Government posters that recently circulated in Narva ask the question in Russian, Ukrainian, Estonian and English: “Did you have any contact or do you know anyone who has had any contact with the intelligence agencies of Russia or Belarus? Report these instances to the Estonian Internal Security Service.”
Jürgen Klemm, the Estonian Internal Security Service press officer, said that the agency can help people who are being used by foreign intelligence services, but they have to come forward.
“We will provide these people with the best possible way out of this situation inflicted on them by Russian or Belarusian intelligence,” Klemm said. “Otherwise, in case of a criminal conviction, one may find their name on the list of people convicted for treason and crimes against the state.”
Estonia and other countries have tried to integrate Russian-speaking communities to varying degrees in the past, but those efforts are now assuming a new urgency. The war in Ukraine has some officials in the Baltic states increasingly worried that Russian speakers could be potential marks for disinformation and thus threats to national security.
That concern is a response to the Kremlin’s nationalist doctrine. While Estonian government officials do not fear Russia as an immediate military threat, they remain clear-eyed that Moscow could be a major risk to its national security and that Russia’s expansionist plans may not end in Ukraine.
Many more signals come from Russia itself: The state Duma, the lower House of Parliament, said it was considering legislation that would declare all Russian speakers “compatriots” of the state and worthy of Russia’s protection, and former Russian President Dmitry Medvedev, who now serves as deputy chairman of Russia’s Security Council, said this week that the goal of the Ukraine war is for “the opportunity to finally build an open Eurasia — from Lisbon to Vladivostok.”
In response, Estonia has pushed for greater military support from NATO and recently added some restrictions on Russians and Belarusians who want to declare residency in Estonia, which has made it more difficult for people from those countries without a visa to travel here.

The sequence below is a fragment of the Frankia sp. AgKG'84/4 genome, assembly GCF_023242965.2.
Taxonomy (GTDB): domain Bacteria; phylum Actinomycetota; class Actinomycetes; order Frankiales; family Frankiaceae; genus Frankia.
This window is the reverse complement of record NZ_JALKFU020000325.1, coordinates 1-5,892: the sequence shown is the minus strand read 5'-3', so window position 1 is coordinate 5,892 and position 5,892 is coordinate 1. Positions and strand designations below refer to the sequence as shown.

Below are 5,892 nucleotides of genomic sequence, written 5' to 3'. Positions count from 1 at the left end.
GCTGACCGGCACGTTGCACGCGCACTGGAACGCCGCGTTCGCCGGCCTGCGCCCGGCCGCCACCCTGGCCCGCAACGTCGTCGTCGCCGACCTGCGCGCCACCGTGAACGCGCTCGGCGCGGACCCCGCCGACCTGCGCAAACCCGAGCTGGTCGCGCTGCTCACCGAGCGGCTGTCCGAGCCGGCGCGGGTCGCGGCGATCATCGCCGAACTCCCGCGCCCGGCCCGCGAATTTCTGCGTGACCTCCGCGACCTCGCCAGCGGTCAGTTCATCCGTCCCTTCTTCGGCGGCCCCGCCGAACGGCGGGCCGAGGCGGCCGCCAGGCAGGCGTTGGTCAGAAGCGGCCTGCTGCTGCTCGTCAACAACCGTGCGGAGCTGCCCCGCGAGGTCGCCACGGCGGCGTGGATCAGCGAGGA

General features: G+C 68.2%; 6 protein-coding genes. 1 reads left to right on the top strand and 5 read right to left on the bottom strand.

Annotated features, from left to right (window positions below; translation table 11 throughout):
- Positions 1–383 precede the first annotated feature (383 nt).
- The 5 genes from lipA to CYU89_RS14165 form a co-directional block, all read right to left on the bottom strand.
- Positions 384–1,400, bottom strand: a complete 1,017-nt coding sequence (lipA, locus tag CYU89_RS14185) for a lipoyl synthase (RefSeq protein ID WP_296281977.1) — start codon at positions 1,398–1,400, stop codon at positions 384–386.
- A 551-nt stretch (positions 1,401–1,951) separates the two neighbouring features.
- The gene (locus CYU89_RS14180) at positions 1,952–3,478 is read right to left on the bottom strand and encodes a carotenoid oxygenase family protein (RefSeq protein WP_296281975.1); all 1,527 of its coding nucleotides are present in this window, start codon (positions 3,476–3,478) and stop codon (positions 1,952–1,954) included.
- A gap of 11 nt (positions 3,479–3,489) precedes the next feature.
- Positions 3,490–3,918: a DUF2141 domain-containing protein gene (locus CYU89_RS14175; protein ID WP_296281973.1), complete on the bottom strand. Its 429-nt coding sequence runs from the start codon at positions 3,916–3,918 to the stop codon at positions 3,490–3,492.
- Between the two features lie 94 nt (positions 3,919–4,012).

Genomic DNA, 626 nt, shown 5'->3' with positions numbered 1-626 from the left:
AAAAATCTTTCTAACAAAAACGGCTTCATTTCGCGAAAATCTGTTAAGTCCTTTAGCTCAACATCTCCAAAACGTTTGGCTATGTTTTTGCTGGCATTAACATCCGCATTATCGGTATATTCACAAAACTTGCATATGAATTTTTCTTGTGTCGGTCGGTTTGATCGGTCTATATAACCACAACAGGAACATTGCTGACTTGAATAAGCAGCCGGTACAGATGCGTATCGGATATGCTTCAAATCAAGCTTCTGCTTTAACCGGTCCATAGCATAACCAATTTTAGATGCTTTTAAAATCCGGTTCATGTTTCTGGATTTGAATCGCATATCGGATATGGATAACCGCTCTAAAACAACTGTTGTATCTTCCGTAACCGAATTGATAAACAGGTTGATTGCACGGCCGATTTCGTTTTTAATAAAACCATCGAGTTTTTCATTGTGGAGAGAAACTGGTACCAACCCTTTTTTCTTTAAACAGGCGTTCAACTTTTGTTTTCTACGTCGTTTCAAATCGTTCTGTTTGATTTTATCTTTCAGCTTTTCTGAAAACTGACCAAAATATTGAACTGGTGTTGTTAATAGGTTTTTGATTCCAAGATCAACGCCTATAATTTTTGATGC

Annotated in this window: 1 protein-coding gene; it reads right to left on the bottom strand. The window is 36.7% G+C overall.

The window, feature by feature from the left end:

Estonia’s Police and Border Guard services have also increased security measures at the border crossing. Erik Liiva, with the Estonian Police and Border Guard, said they had reinforced the border, were conducting longer interviews with those crossing, doing more thorough checks of vehicles and belongings, and dedicating more manpower to surveilling the area.
Edgars Rinkēvičs, the Latvian foreign minister, said in an interview last week that his government is keeping a close eye on the situation. Officials have provided more than 160 humanitarian visas to Russians since the start of the war, but they have clamped down on immigration as much as they can from Belarus and Russia because some are just fleeing the economic situation.
The Latvian Parliament, meanwhile, is considering bills that would suspend issuing temporary residence permits to citizens of Russia and Belarus until July 2023. A second bill would allow for the stripping of Latvian citizenship from those who have supported war or other crimes against a democratic state or the people who committed those crimes.
Rinkēvičs said that his country cannot afford to be naïve about the broad support for Putin and the war in Russia.
“Let’s not fool ourselves,” Rinkēvičs said, noting that some governments in the West were mistaken to insist that Putin’s views did not reflect that of the greater Russian population. “There is a kind of solid feeling that they need to rebuild some kind of empire, that they need to make Russia great again, and that sentiment is shared by many.”
Battling Russian propaganda
Estonian Foreign Minister Eva-Maria Liimets told NBC News last week that many of the Russian speakers in Estonia have integrated, noting that there are Russian-speaking members of Parliament.